Abstract and Outline
Convenor and chair: Galen Murton, James Madison University, United States
Infrastructure has emerged as a major theme in borderland studies. The current frenzy of road and hydropower construction, often in relation to China’s Belt and Road initiative (BRI/OBOR), is rapidly reshaping Asian borderlands. While a main focus of analysis often examines how anticipation, planning and building of infrastructures affects lives and relations in the borderlands (Sidaway and Woon 2017), the liquid undercurrents that drive these processes – such as gaz, diesel, water, and cash – remain hidden and less understood. While these fuels and their circulations are widely discussed in more geopolitical and policy-oriented conversations, more grounded analyses reveal the everyday ways in which infrastructures require and control particular flows of fuels and how these material movements navigate, accumulate at, and pass through borders. Damming water on one side of a border raises red flags in neighbouring countries downstream, as India’s concern for China’s hydropower projects exemplifies; hydrocarbons are also strategic resource that doesn’t cross borders easily, as the recent blockade of fuel at the Nepal-India border shows (Rinck and Adhikari 2016). Water and petroleum as well as capital financing are also necessary for the construction and operation of infrastructures, and thus a closer look at the flows of these liquid undercurrents reveals the often hidden and overlooked - or infra - components of infrastructural assemblages themselves. This panel suggests that the material presence and practical relevance of these liquid undercurrents have curiously remained under-examined in wider debates on the entanglements of borderland lives and infrastructural interventions. This is especially true with respect to the large scale and discursively powerful new development projects expanding across the Asian borderlands under new BRI/OBOR initiatives. In an effort to illuminate new understandings of the liquid undercurrents of infrastructure in politically sensitive spaces, this panel examines the practicalities of channeling and controlling fuel, water, and money across Asia’s borderlands. Papers will analyze the provisioning and smuggling of gaz and diesel in border areas, the local and national contestations over international flows and ‘ownership’ or water and the electricities produced by particular hydro-actions, and the reconfiguration and volatility of upstream-downstream dynamics with respect to accumulation, possession, and corruption on a more ‘localized geopolitical’ scale (O’Tuathail 2010). Together, contributors will put place-based and materially- rich analysis into conversation with wider debates on infrastructure development across Asian borderlands in order to illuminate liquid resources as the undercurrents that both drive revivals and create ruins once they run dry.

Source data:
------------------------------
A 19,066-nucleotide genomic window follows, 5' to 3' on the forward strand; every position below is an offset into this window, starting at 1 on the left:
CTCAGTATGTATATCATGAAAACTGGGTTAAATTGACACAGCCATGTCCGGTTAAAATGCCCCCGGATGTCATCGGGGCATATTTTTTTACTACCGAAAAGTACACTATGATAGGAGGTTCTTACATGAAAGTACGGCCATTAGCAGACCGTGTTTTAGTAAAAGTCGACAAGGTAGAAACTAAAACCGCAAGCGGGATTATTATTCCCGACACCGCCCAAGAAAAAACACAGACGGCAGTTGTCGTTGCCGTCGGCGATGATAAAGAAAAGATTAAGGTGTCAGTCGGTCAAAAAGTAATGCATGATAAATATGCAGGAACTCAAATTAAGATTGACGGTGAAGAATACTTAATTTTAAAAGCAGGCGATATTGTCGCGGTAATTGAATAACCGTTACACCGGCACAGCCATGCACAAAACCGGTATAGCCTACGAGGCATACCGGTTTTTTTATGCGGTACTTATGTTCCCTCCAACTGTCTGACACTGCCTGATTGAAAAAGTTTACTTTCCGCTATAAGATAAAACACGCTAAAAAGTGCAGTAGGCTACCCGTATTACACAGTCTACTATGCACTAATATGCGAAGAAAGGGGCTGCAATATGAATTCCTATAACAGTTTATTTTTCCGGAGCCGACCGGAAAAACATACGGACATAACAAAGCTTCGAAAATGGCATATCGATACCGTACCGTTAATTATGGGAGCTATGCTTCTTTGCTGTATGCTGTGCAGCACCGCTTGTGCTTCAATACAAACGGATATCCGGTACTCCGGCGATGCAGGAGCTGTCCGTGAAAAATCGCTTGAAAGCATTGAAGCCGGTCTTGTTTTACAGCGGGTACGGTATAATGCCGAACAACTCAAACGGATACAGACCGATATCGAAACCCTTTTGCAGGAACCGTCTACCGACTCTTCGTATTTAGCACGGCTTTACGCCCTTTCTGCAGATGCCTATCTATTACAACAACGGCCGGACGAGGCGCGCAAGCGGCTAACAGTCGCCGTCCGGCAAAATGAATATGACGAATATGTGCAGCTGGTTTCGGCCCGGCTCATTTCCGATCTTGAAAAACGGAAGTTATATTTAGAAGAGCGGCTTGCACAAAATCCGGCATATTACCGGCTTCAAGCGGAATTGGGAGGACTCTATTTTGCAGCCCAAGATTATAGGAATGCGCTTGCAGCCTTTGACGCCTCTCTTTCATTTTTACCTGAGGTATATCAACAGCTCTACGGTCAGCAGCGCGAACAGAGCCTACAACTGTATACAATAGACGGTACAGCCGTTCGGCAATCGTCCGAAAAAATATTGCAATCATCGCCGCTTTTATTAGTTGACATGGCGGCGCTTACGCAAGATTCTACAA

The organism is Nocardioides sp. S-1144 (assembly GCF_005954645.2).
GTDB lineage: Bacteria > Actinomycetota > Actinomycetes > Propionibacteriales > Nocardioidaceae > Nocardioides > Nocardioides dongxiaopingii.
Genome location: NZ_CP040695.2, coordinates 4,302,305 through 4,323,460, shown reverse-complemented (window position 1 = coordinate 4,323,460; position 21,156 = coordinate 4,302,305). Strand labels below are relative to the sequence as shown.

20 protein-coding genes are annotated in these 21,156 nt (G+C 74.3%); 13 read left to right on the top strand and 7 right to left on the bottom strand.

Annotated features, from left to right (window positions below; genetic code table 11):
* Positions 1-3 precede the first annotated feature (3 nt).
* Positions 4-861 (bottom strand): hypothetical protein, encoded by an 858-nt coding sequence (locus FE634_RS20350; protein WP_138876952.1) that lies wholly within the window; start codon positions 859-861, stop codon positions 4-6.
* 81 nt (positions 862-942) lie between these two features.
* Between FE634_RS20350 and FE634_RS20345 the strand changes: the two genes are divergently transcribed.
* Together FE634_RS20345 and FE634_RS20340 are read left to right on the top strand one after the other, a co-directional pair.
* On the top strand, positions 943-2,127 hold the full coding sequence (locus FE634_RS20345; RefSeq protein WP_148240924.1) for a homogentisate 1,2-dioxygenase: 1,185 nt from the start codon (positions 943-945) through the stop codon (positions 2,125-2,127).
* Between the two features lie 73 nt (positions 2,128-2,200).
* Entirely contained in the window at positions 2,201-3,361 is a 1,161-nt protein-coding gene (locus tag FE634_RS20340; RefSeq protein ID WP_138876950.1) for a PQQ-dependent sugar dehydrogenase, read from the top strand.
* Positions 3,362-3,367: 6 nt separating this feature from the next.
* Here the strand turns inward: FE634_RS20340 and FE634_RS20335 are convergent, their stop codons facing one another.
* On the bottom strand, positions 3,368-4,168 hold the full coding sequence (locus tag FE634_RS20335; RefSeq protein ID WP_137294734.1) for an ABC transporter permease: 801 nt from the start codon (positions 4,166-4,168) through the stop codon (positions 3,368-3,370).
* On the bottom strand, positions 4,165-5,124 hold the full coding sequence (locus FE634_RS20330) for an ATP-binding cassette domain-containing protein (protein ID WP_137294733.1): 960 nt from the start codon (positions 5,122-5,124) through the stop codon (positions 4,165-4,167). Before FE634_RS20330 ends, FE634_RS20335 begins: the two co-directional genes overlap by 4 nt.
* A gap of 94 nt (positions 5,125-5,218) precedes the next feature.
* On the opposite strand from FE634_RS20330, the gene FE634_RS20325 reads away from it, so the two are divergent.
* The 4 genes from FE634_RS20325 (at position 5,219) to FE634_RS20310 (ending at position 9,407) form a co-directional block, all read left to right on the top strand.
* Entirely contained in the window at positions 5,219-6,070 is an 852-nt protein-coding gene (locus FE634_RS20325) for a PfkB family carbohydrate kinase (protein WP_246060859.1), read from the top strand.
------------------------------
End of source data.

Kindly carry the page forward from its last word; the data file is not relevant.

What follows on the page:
The Turbulent Interface: Borderland Flows and the Politics of Energy Security in Nepal Austin Lord, Cornell University, United States
Money, Illegal banks, and Authorities: The Exchange and Flow of Money in Tachilek at the Myanmar-Thailand Border Yi Yang, East China Normal University, China
Petty Petrol Politics: Geopolitics, Reconstruction, and the Everyday Struggle for Fuel in Post-Earthquake Nepal Galen Murton, James Madison University, United States
A ‘Green’ Belt and Road? Small Hydropower and Large Dams on China’s South-Western Borderlands Tyler Harlan, Cornell University, United States